wed 17/07/2024

A Century of the Artist's Studio, Whitechapel Gallery review - a voyeur's delight | reviews, news & interviews

A Century of the Artist's Studio, Whitechapel Gallery review - a voyeur's delight

A Century of the Artist's Studio, Whitechapel Gallery review - a voyeur's delight

The desire to peek behind the scenes is satisfied, delightfully

Video still from "Painter", 1996 by Paul McCarthy© Paul McCarthy

The Whitechapel Gallery's exhibition opens with Cell IX, 1999 (pictured below) one of the wire cages that Louise Bourgeois filled with memories of her dysfunctional family. This one contains a block of marble carved into hands. A tender portrayal of the mother-daughter bond, it is under scrutiny via three circular mirrors.

The sculpture embodies Bourgeois’s dilemma as an artist. While paying tribute to her main source of inspiration – her childhood – it also proclaims her need to protect her memories from prying eyes. Once, when Alan Yentob probed her with questions for a television programme, she not only remained stumm but held up a sign reading “No Trespassing”.

In referring to voyeurism, Cell IX makes a brilliant introduction to an exhibition whose theme is the artist’s studio, since our desire to peek behind the scenes is prompted largely by hope of accessing the artist’s psyche and finding out what motivates them.Louise Bourgeois Cell IX 1999 Courtesy D.Daskalopoulos Collection © The Easton Foundation/VAGA at ARS, NY and DACS, London 2021

William Kentridge sends up this desire in an absurdist video in which he interviews himself (pictured below). In reply to idiotic questions about his artistic aims and ambitions, he smothers a sheet of paper in ink and attacks it with a drill while the interviewer declares “He’s not saying anything interesting!”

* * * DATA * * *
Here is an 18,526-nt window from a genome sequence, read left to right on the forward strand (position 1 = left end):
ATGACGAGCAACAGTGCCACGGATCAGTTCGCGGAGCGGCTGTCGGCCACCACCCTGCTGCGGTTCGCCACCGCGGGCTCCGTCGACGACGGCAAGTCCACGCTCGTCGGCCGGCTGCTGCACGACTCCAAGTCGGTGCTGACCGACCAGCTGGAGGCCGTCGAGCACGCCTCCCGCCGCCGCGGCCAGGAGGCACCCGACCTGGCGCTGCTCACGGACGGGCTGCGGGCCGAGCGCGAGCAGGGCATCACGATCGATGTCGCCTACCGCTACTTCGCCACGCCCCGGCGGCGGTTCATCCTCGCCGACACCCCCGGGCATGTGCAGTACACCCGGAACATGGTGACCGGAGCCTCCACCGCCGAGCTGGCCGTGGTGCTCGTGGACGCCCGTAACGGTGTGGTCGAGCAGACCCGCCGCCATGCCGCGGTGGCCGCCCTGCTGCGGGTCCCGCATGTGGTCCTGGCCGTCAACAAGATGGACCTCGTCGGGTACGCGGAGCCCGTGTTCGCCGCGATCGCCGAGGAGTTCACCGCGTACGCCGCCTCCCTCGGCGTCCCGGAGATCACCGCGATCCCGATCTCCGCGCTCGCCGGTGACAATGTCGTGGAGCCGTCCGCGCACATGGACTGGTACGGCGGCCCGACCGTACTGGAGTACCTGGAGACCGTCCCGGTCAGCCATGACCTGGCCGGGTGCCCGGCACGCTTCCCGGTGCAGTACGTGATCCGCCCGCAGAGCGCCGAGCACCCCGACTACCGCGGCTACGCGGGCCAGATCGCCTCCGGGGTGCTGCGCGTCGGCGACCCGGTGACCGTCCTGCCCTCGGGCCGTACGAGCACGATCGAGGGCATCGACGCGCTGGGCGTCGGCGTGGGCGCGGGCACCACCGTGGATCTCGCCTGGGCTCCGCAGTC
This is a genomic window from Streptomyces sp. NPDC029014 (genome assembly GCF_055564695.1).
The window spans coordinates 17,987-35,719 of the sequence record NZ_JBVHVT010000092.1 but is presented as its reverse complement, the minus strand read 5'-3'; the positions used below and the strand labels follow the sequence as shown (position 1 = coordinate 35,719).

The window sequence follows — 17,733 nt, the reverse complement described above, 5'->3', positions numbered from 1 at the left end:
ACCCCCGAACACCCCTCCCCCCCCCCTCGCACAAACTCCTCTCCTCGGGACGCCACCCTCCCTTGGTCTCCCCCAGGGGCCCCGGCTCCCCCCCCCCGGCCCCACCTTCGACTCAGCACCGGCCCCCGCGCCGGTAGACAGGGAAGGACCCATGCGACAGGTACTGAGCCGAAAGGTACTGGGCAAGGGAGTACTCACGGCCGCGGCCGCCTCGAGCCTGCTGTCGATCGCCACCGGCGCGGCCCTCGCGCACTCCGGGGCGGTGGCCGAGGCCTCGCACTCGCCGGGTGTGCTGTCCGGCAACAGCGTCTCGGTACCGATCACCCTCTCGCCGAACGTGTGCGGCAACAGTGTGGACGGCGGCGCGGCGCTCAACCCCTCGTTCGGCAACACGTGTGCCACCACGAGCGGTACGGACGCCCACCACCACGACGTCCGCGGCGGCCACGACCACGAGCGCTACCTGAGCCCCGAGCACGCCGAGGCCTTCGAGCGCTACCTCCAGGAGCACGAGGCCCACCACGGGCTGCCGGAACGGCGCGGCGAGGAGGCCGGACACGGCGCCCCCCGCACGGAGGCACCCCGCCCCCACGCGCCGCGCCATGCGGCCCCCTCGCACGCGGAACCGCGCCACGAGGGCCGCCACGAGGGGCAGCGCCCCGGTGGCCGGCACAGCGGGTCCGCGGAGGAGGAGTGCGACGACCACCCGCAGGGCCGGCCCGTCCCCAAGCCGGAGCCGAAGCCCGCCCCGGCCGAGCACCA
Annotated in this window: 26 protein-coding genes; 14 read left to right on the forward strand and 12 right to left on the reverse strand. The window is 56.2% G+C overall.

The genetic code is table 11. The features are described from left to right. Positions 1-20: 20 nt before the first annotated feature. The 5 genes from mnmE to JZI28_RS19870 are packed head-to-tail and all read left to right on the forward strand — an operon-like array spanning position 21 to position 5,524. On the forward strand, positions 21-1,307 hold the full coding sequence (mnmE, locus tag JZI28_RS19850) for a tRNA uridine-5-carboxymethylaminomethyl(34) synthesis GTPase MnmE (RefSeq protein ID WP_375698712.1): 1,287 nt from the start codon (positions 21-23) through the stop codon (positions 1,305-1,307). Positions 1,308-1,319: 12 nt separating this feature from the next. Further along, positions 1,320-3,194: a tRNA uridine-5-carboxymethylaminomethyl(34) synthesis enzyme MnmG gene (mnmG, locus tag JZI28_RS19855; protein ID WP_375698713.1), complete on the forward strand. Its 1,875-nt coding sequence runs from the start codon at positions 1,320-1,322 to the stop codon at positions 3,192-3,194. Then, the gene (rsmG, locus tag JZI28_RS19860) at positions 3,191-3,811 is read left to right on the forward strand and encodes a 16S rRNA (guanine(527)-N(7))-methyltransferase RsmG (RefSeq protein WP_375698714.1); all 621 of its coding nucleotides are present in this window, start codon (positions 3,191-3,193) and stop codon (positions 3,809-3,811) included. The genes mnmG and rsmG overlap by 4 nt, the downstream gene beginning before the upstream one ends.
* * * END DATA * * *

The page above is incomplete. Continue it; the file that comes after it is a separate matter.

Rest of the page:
The idea of the studio and what it represents is explored every which way in the downstairs gallery. Hans Namuth’s famous 1951 film of Jackson Pollock painting on glass outside his studio promotes the myth of the artistic genius for whom painting is an existential performance – a direct outpouring from the psyche.

Renoir once claimed he painted with his prick. And Paul McCarthy’s wonderfully insane film Painter, 1996 (main picture) takes the piss out of any such macho posturings. Looking like a hobbit, with false ears, a blobby nose and rubber glove hands, he bumbles around the studio assaulting giant paint tubes and canvases with an enormous phallic brush before rampaging like a five year old round his dealer’s office, whining about not being paid.

In February 1996, Tracey Emin exposed to view her naked body and the creative process during a two week residency in a Stockholm Gallery. Viewers could watch her through fish eye lenses, either making paintings of nudes or resting in life model poses. On show are photos of her at work in this temporary studio, where the role of model and artist became fused.